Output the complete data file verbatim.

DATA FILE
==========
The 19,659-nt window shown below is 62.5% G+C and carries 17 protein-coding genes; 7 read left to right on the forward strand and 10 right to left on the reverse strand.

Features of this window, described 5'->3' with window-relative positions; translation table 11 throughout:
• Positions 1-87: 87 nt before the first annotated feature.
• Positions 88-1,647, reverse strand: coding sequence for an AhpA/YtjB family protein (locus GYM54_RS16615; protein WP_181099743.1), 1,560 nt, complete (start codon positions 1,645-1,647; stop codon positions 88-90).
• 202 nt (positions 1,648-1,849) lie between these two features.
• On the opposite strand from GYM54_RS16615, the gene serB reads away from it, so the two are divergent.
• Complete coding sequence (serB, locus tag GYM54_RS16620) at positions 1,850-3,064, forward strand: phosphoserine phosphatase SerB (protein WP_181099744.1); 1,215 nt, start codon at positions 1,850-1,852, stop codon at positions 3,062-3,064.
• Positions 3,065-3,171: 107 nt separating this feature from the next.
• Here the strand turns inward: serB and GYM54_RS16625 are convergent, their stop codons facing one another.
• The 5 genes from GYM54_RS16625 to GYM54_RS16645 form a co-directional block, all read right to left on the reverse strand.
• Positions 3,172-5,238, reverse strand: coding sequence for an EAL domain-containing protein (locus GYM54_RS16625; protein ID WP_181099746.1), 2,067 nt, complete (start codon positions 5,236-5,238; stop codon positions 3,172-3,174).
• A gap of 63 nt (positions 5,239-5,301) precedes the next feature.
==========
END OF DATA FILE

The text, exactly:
The 19,659-nt window shown below is 62.5% G+C and carries 17 protein-coding genes; 7 read left to right on the forward strand and 10 right to left on the reverse strand.

Features of this window, described 5'->3' with window-relative positions; translation table 11 throughout:
• Positions 1-87: 87 nt before the first annotated feature.
• Positions 88-1,647, reverse strand: coding sequence for an AhpA/YtjB family protein (locus GYM54_RS16615; protein WP_181099743.1), 1,560 nt, complete (start codon positions 1,645-1,647; stop codon positions 88-90).
• 202 nt (positions 1,648-1,849) lie between these two features.
• On the opposite strand from GYM54_RS16615, the gene serB reads away from it, so the two are divergent.
• Complete coding sequence (serB, locus tag GYM54_RS16620) at positions 1,850-3,064, forward strand: phosphoserine phosphatase SerB (protein WP_181099744.1); 1,215 nt, start codon at positions 1,850-1,852, stop codon at positions 3,062-3,064.
• Positions 3,065-3,171: 107 nt separating this feature from the next.
• Here the strand turns inward: serB and GYM54_RS16625 are convergent, their stop codons facing one another.
• The 5 genes from GYM54_RS16625 to GYM54_RS16645 form a co-directional block, all read right to left on the reverse strand.
• Positions 3,172-5,238, reverse strand: coding sequence for an EAL domain-containing protein (locus GYM54_RS16625; protein ID WP_181099746.1), 2,067 nt, complete (start codon positions 5,236-5,238; stop codon positions 3,172-3,174).
• A gap of 63 nt (positions 5,239-5,301) precedes the next feature.